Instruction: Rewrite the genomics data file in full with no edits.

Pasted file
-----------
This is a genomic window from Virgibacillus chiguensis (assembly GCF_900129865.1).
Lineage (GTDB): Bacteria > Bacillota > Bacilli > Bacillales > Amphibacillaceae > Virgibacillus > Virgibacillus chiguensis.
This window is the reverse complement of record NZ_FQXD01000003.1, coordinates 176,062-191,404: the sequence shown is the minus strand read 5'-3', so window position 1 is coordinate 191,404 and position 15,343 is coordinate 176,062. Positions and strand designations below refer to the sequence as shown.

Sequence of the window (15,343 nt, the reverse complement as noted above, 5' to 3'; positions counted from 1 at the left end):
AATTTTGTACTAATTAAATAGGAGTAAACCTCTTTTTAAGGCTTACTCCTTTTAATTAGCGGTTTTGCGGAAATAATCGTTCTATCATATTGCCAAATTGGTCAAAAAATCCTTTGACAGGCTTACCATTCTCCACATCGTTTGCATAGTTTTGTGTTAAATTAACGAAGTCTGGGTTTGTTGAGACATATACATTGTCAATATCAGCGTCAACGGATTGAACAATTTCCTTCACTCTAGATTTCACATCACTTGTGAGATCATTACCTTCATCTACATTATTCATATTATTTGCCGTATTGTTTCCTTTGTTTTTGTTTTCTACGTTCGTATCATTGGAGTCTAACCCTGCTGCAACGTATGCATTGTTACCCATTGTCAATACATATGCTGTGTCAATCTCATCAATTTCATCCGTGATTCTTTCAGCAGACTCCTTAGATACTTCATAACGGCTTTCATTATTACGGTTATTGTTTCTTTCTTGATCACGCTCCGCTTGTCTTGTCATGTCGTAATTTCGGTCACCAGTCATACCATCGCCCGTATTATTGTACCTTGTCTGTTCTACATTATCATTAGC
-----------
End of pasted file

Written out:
This is a genomic window from Virgibacillus chiguensis (assembly GCF_900129865.1).
Lineage (GTDB): Bacteria > Bacillota > Bacilli > Bacillales > Amphibacillaceae > Virgibacillus > Virgibacillus chiguensis.
This window is the reverse complement of record NZ_FQXD01000003.1, coordinates 176,062-191,404: the sequence shown is the minus strand read 5'-3', so window position 1 is coordinate 191,404 and position 15,343 is coordinate 176,062. Positions and strand designations below refer to the sequence as shown.

Sequence of the window (15,343 nt, the reverse complement as noted above, 5' to 3'; positions counted from 1 at the left end):
AATTTTGTACTAATTAAATAGGAGTAAACCTCTTTTTAAGGCTTACTCCTTTTAATTAGCGGTTTTGCGGAAATAATCGTTCTATCATATTGCCAAATTGGTCAAAAAATCCTTTGACAGGCTTACCATTCTCCACATCGTTTGCATAGTTTTGTGTTAAATTAACGAAGTCTGGGTTTGTTGAGACATATACATTGTCAATATCAGCGTCAACGGATTGAACAATTTCCTTCACTCTAGATTTCACATCACTTGTGAGATCATTACCTTCATCTACATTATTCATATTATTTGCCGTATTGTTTCCTTTGTTTTTGTTTTCTACGTTCGTATCATTGGAGTCTAACCCTGCTGCAACGTATGCATTGTTACCCATTGTCAATACATATGCTGTGTCAATCTCATCAATTTCATCCGTGATTCTTTCAGCAGACTCCTTAGATACTTCATAACGGCTTTCATTATTACGGTTATTGTTTCTTTCTTGATCACGCTCCGCTTGTCTTGTCATGTCGTAATTTCGGTCACCAGTCATACCATCGCCCGTATTATTGTACCTTGTCTGTTCTACATTATCATTAGC